B2B Startups Dodge Marketing - And This Could Hurt Their Valuation

There's no insult intended, but some B2B startups are clueless about marketing. They don't send emails. They don't use social media. They don't do anything.

And that could hurt them, judging by a paper written by two professors -- one from the Smeal College of Business at Penn State and the other from the University of Technology Sydney.  

According to a Penn State report on the study, 55% of the sample startup firms conducted systematic marketing, while 45% did not.  

The researchers discovered that “early-stage B2B startup firms were the least likely of all B2B startup firms to conduct systematic marketing but the most likely to benefit from it, while early-stage B2C startups were the most likely to conduct systematic marketing but the least likely to benefit from it. Late-stage B2B startup firms also benefited less from conducting systematic marketing than early-stage firms,” this report states. 



The paper was co-authored by Gary Lilien, distinguished research professor of management science at the Smeal College of Business and Ofer Mintz, associate professor at the University of Technology Sydney. 

They write that conducting systematic marketing “provides the greatest benefits to the valuations of early B2B start-up firms but is detrimental to the valuations of early B2C start-up firms.” 

Despite that incentive, many B2B startups choose to not engage in systematic marketing.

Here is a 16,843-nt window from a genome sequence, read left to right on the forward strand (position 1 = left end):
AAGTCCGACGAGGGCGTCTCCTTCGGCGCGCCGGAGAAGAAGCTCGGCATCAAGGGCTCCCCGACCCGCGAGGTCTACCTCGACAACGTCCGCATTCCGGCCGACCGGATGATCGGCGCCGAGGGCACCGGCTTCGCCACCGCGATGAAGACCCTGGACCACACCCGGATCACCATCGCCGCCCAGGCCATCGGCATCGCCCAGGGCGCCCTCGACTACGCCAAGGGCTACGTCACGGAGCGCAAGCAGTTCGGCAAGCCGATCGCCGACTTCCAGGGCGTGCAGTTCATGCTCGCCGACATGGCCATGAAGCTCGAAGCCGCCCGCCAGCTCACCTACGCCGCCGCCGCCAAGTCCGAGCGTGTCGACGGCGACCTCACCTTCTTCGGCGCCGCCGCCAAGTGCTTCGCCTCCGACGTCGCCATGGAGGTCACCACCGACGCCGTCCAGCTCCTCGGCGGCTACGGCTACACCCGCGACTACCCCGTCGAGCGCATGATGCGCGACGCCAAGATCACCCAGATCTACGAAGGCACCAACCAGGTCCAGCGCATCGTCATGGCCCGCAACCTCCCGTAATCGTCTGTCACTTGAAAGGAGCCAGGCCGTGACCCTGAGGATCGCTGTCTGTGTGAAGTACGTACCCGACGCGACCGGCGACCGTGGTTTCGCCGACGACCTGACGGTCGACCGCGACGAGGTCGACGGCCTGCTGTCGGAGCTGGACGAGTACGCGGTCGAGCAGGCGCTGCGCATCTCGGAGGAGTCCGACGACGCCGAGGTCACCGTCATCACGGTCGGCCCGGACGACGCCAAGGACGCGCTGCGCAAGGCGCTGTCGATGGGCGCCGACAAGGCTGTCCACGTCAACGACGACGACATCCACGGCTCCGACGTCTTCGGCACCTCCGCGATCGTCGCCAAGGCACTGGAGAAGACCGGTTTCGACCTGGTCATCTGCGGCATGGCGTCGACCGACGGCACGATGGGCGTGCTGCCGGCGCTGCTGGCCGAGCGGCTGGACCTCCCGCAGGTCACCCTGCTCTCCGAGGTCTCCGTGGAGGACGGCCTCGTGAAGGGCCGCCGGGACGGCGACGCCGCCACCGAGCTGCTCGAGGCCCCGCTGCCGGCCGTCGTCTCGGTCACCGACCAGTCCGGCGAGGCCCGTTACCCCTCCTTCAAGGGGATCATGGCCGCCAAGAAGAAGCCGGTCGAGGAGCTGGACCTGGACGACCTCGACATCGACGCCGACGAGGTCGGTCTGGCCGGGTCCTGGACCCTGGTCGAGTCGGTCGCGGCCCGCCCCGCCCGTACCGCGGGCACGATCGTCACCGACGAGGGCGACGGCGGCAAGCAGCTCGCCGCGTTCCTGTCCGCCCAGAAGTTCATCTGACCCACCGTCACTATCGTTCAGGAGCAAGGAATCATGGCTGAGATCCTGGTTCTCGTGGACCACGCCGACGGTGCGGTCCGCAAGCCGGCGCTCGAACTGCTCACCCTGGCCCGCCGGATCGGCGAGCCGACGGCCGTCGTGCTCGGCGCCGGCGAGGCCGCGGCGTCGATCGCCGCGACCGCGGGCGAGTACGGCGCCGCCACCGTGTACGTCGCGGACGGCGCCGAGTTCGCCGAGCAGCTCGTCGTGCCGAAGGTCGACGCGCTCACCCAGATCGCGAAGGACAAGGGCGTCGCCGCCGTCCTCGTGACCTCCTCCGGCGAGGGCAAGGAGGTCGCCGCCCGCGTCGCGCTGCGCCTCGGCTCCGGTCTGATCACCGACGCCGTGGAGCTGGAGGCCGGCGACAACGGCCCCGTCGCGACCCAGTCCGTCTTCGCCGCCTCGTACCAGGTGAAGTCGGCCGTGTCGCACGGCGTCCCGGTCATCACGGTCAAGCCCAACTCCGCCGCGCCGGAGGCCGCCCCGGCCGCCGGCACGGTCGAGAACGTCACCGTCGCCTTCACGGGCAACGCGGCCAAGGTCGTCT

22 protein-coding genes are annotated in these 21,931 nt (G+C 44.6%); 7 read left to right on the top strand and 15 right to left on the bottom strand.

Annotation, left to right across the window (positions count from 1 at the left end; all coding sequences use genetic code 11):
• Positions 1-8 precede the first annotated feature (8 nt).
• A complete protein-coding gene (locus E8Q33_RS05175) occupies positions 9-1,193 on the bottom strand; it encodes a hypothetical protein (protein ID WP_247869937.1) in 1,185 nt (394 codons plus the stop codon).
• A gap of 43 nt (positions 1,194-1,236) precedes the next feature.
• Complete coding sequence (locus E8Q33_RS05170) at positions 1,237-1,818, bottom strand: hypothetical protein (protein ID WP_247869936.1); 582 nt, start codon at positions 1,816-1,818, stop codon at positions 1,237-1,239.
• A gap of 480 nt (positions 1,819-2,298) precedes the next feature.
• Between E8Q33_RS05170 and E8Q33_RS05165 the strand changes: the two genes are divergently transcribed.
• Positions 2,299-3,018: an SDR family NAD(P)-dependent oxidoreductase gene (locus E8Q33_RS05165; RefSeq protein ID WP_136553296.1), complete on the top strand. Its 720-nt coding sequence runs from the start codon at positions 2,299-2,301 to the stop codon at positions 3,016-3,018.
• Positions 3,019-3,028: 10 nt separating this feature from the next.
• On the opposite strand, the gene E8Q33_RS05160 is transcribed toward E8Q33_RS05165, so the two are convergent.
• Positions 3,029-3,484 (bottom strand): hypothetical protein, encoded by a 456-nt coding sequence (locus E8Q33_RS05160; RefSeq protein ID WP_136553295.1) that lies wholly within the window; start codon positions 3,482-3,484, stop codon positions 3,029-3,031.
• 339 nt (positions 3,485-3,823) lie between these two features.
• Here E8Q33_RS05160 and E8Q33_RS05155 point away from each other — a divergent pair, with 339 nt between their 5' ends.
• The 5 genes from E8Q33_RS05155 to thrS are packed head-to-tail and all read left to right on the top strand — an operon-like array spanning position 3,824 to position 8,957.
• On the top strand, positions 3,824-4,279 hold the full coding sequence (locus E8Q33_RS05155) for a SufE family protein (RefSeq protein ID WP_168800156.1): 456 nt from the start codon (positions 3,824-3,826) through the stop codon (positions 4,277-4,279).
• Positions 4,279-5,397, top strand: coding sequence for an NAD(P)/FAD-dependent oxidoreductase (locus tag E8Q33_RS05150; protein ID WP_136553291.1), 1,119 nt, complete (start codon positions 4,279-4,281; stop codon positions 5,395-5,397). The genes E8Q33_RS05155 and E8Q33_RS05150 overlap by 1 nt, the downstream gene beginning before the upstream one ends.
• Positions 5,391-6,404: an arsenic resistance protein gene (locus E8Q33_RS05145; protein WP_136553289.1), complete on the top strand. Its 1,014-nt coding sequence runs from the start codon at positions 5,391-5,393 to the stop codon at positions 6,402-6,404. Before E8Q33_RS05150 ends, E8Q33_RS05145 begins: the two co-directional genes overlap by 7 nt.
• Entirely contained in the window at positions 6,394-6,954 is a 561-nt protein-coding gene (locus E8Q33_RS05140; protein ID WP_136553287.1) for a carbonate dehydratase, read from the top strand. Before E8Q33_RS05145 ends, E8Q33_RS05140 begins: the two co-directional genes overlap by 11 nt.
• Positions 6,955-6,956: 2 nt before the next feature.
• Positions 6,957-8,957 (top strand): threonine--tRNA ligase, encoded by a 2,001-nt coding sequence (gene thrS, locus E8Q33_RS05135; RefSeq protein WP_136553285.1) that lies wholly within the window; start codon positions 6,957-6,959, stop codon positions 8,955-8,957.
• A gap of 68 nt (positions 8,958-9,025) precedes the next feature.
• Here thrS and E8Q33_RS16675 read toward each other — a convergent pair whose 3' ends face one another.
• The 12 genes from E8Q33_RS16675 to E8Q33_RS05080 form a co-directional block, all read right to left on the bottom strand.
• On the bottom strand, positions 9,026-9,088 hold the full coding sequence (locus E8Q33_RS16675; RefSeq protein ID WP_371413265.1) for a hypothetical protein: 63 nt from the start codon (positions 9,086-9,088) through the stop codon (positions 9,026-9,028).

"I would ask if, say, an investor gave you $10,000 or $100,000, or whatever additional number, how much would you spend on marketing? And most would say zero," Mintz said, according to the Penn State report. "That was the 'aha' moment, when we knew we were on to something bigger than we thought."

"Marketing for these companies is really sales and tech support and getting a deep understanding of the evolving needs of the existing customers and co-developing products with them," Lilien added.

The researchers also found that “the success of marketing efforts, and the likelihood it will improve a firm's valuation, depends on the startup firm's type of customer — direct consumers or other businesses; early versus late-stage development of the firm; previous startup experience of the firm's top management team; and the environment of the firm's industry."

It's likely that these startup don't have many email addresses to work with, but they could build their email lists by engaging customers and offering them content. Some startups lack resources. But owners with prior entrepreneurial experience are most likely to jump into marketing. 

As with many academic studies, don’t think that this paper reflects things taking place this month. 

Lilien and Mintz used data from the online valuation platform Equidam, analyzing 693 B2B or business-to-consumer (B2C) startup firms that had launched between July 2016 and April 2018. In addition, 202 also provided current and anticipated financial information for 2019 and 2020.

The startup firms had contacted Equidam for financial valuation, making them a self-selected population different from the larger startup population.” the authors write.  

Lilien condlues by saying, “We have a recipe that tells you whether or not to add that marketing side to this particular dish.”

The study was published in the Journal of Industrial Marketing Management

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